what is a 78 z28 worth fully restored? - Team Camaro Tech
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post #1 of 7 (permalink) Old Nov 17th, 01, 01:46 PM Thread Starter
 
Join Date: Nov 2001
Location: Columbus, GA, USA
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I'm wanting to buy a 78 z28. I know where i can get one for $300. It needs a lot of work but the body is good and i can turn the engine over by hand.It has a v8 350 in it. Its an automatic with a ok transmission but its been sitting in the weather four years.I have had a few people look at it with me but i want some more advise or a better idea for how much it would be worth if restored it.
thanks,
Taylor Carter
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post #2 of 7 (permalink) Old Nov 17th, 01, 03:50 PM
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Steven
 
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That is a hard one to answer ... certainly, the quality of the restoration would influence the value. The 1st question is Is this an investment or A car that you like and want to restore to drive and enjoy ... I have seen 77 - 79 camaros adverstised up to about $7500 ... Of course, you could spend that much on an extensive restoration ... ( body work, paint, drive train rebuild and refresh ... brakes, suspension ) $300 is not a bad starting point ... Ask ourself how much would you be willing to spend to make that car nice... then you know how much it is worth ( TO YOU ... )
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post #3 of 7 (permalink) Old Nov 17th, 01, 04:32 PM
 
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That was my first new chevy. I was 18 with a new car.
As far as what it is worth fully restored doesn't matter if this is the car you wish to build. (7,500 is the norm)You build it for the love of it and enjoy the finished product. As what wad said before 300.00 is a good base to start with. Go for it and enjoy your project while your building it and the finished product.
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post #4 of 7 (permalink) Old Nov 18th, 01, 12:39 AM
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I'm sure if a figure of $7500 didn't scare you, then you would pick up a "real" nice original example. A $300 starter is inviting at first, but it can be a long and expensive road to get the restored car happening. Only you know what your budget is, I don't think the late 70's cars are right up there yet as far as collectibility goes.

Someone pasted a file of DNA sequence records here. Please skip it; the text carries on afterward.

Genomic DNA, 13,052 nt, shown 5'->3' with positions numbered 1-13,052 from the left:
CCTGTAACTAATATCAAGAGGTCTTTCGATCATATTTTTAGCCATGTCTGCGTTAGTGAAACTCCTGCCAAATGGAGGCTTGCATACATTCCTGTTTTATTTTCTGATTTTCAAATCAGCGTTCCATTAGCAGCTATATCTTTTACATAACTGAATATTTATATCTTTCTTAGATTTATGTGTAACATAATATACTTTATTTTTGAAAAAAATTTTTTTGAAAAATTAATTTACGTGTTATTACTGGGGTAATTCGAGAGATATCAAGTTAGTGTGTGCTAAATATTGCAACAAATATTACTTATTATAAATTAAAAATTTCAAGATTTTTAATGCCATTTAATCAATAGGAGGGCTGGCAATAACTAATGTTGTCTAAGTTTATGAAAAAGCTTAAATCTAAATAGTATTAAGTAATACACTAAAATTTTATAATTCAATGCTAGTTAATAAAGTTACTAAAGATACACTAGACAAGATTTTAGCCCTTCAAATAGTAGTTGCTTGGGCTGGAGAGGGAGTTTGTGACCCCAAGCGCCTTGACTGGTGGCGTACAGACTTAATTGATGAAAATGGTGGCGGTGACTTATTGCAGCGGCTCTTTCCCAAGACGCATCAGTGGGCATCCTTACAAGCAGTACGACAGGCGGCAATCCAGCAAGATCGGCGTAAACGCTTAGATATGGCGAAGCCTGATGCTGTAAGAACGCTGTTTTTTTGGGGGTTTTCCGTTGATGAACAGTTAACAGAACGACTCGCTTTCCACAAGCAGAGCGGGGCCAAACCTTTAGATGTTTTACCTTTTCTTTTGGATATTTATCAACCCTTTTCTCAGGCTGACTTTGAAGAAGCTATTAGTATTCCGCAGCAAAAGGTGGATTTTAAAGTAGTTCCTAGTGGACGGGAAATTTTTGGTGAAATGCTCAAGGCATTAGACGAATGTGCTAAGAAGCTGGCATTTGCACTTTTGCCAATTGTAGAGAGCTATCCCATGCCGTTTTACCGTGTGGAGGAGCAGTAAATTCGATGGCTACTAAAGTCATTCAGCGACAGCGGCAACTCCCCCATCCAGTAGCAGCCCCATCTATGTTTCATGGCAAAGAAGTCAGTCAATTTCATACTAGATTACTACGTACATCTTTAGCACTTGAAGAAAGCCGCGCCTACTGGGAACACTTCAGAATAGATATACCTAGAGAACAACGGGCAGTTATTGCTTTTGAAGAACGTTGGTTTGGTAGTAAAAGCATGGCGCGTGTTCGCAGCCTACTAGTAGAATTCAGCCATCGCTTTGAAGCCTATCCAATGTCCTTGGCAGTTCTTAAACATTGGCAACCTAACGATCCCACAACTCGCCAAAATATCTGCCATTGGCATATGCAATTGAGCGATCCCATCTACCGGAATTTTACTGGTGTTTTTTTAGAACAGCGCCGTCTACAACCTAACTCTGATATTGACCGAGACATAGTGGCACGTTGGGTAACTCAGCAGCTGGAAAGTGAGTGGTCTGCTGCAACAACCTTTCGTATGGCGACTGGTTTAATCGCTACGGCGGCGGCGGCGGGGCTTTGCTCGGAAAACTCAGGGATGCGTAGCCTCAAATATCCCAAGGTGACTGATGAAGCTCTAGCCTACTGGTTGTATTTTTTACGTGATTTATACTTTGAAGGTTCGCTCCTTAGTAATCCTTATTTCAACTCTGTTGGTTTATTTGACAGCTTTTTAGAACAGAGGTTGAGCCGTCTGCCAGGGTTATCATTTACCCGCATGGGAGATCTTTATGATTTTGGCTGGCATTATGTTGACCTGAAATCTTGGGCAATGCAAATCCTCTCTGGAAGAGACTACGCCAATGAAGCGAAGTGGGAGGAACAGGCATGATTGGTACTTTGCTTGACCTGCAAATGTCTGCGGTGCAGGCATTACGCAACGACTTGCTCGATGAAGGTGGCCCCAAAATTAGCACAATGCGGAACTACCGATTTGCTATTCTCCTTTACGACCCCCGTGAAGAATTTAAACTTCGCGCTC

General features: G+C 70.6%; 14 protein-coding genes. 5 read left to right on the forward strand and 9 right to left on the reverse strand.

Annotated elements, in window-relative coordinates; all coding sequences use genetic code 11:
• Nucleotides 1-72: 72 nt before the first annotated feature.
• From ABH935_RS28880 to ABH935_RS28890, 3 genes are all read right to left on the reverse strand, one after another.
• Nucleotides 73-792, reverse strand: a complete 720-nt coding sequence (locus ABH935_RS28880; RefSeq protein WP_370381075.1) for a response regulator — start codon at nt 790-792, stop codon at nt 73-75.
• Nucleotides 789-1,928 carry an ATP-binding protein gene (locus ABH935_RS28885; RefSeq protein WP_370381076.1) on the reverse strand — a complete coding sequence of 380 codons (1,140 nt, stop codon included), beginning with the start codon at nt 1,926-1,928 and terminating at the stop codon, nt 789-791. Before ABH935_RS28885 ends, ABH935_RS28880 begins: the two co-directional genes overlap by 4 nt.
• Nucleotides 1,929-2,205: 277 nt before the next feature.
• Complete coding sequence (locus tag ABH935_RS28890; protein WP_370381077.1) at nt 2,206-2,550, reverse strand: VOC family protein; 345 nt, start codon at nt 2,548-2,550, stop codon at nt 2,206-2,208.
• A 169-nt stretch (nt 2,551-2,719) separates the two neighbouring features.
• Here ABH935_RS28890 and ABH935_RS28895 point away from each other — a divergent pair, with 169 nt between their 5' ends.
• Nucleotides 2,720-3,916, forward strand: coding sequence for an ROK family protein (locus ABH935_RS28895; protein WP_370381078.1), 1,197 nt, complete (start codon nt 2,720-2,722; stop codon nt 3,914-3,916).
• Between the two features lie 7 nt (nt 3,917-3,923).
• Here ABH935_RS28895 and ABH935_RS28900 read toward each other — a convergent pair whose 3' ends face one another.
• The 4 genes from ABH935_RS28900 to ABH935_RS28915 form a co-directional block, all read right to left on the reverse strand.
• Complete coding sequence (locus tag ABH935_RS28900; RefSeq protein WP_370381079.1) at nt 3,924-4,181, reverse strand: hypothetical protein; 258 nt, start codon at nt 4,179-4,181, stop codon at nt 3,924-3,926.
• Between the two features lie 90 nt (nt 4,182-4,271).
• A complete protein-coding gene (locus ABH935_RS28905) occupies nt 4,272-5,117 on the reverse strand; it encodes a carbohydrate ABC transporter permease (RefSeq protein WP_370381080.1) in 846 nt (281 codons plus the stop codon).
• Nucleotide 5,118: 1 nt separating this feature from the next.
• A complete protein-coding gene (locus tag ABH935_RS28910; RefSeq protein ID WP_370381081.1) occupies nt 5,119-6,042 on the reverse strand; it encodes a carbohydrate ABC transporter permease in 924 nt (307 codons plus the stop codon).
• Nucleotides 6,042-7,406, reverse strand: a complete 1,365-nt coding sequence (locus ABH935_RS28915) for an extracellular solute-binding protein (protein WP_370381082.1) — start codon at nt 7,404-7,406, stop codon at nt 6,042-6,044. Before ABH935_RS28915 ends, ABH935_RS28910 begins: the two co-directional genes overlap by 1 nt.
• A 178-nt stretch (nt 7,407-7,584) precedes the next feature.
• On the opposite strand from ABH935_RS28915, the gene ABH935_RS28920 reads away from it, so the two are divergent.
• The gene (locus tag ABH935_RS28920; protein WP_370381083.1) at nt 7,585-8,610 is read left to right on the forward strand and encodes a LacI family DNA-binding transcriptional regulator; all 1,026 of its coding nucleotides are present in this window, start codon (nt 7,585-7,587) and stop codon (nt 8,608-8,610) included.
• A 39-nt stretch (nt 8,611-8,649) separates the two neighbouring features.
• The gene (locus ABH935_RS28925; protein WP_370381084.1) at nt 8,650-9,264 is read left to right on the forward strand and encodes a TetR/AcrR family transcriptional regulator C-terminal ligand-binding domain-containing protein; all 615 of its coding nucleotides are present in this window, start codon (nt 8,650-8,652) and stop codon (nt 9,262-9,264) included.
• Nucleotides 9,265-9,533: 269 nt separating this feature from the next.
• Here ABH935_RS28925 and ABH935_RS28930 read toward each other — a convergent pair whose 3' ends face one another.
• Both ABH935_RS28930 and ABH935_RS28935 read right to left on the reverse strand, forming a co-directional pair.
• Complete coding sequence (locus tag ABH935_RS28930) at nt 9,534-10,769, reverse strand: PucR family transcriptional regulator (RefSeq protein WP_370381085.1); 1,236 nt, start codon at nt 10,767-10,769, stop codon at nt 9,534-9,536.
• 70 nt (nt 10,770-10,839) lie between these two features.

I would shop around and maybe spend a little more to get a better car, save some of the hard work and $$$$, and you may get to enjoy it sooner. Good luck in your quest
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post #5 of 7 (permalink) Old Nov 18th, 01, 05:05 PM
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Joe
 
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Todays cheap cars are tomorrows classics. My father inlaw is always telling me of the cars he used to own and how much they would be worth now. The fact that he paid $50 dollars for a running 67 GTO in 78 when they where a semi-common car. Now try to find one for under six digits not running.

I paid $1700 for my 70 camaro and I always get someone asking me if I will sell my car and they usually want to offer at least a grand more than I have paid. Now go back 10 years and no one would even look at a base car like mine and want to buy it. Watch as these smog cars get more rare people will want to spend more money for then.

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70 camaro 307 (350soon) /350th
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post #6 of 7 (permalink) Old Nov 19th, 01, 03:58 AM
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Steven
 
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The other thing you need to think about is time. How soon do you want to be riding ? A quality restoration takes times as well as money. If you are eager to ride, you need to find a car that is pretty much together. If you want a project and willing to take the time to put it together, this can be a good start. If you are doing a car to keep and enjoy, then make it the kind of car you like ... If you are looking for an investment, remember that the owner always thinks that his car is worth more than other people do. In other words, do not spend a fortune because it would be hard to get it back ... Hope it works out for you
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post #7 of 7 (permalink) Old Nov 20th, 01, 11:29 PM
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i have over 12 grand into a nova that has a book value of $2500 to the right person...but i have zero intention to sell it, anyways.

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1971 Nova(looks like 69 camaro from underneath!)
355sb, vortec heads, HOT cam,T-10 tranny, 3.70 gears 16" IROC wheels
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